HILLSBORO — The congregation of Hillsboro Christian Church will gather for the final time, becoming the latest area flock to confront the wrenching decision of shuttering a house of worship.
After years of shrinking numbers, members voted earlier this year to close and began making plans for the last service. The service will be held at 2 p.m. Oct. 27.
“We waited until we were down to just me and no secretary, no associate pastor, no additional educators or paid staff,” said Pastor Garland Pannell, who has led the church for a decade. “We were down to, I imagine, a couple dozen people on a Sunday.”
Hillsboro is at least the fourth area church to close in recent months following Milligan Memorial Presbyterian in Crawfordsville, Phanuel Lutheran in Wallace and Covenant United Methodist in Waveland.
The church had its beginnings in 1867 when meetings were held upstairs in a general store. Services later moved to a one-room schoolhouse until land was donated for a building. The building was dedicated in 1874.
Pannell, who pursued the ministry after a career in the armed services, was called to the church after finishing seminary. The church had about 30 active members.
“It was a cultural learning experience because I’m African American and of course [in] that region, they’re Caucasian,” Pannell said. “In fact, they were all Caucasian except for me so we all learned from each other through this process and that’s a good thing.”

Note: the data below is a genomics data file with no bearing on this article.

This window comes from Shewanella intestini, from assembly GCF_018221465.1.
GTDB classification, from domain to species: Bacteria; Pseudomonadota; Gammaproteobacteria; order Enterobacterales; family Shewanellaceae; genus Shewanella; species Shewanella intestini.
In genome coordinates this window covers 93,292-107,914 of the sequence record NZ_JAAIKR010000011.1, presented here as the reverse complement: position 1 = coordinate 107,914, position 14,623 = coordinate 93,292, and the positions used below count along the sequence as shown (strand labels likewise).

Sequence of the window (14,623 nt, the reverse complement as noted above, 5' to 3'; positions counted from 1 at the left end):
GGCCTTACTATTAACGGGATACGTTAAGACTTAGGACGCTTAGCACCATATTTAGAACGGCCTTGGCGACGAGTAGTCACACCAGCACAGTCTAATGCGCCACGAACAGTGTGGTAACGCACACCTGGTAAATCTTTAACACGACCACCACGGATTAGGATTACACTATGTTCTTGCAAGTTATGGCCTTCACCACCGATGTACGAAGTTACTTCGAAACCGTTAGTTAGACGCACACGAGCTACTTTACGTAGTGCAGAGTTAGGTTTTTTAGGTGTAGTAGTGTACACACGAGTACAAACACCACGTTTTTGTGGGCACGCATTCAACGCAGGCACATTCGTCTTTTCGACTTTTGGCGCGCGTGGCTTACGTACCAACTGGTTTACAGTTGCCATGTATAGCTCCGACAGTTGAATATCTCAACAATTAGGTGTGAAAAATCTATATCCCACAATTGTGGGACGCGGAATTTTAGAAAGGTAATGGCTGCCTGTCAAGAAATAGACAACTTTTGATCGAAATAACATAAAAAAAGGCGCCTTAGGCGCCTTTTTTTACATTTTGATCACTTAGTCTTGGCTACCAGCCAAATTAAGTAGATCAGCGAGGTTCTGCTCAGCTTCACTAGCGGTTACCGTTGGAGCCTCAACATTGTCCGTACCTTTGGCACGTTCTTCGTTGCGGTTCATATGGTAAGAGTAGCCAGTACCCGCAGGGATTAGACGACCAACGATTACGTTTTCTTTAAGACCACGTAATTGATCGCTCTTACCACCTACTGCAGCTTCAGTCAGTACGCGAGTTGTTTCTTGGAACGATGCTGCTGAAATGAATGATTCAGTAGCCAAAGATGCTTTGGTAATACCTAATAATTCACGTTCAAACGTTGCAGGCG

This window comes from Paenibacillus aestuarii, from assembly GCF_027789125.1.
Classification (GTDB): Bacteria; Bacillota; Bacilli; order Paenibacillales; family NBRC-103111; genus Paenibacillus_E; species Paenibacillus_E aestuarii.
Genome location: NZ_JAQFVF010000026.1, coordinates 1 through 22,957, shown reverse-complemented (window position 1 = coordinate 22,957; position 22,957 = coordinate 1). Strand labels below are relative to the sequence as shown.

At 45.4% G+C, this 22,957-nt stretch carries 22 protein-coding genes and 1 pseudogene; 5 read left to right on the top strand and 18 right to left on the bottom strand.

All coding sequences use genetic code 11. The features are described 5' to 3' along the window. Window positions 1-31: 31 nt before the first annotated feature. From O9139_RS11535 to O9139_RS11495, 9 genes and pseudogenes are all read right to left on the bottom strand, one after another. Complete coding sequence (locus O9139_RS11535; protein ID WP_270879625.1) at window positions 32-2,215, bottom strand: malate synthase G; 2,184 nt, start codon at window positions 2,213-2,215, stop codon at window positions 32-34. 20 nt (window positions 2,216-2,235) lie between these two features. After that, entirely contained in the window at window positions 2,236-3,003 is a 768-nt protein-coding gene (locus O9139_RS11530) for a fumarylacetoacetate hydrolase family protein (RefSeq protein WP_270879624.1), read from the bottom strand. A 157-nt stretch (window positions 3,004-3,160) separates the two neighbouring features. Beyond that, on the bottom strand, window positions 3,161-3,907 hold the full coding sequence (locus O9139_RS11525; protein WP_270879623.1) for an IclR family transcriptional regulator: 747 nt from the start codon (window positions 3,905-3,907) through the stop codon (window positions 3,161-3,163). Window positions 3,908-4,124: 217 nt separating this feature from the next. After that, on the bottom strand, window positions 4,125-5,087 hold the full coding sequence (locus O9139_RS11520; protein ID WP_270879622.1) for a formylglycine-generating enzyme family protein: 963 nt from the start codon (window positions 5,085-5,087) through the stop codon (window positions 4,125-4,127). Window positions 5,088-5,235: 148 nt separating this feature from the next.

“A lot of my own preconceptions were laid to rest,” he added.
Pannell soon took on double-duty as minister of Veedersburg First Christian Church, where he will remain. The two churches held Bible studies and shared meals together.
But as the audience kept getting smaller in Hillsboro, members began a series of discussions about the future of the church, Pannell said. By late spring or early summer, the decision was made to close.
Up to 200 churches in the U.S. close every week, according to church business service provider LifeWay Christian Resources. The Disciples of Christ, the denomination overseeing the Hillsboro and Veedersburg churches, earlier launched a plan to form or revamp 2,000 congregations by 2020.
The church may place the building up for sale or auction, Pannell said, in hopes it will attract other congregations searching for permanent worship grounds.
For Pannell, the place holds memories of presiding over his first wedding and numerous funerals.
“Those are occasions you don’t forget,” he said.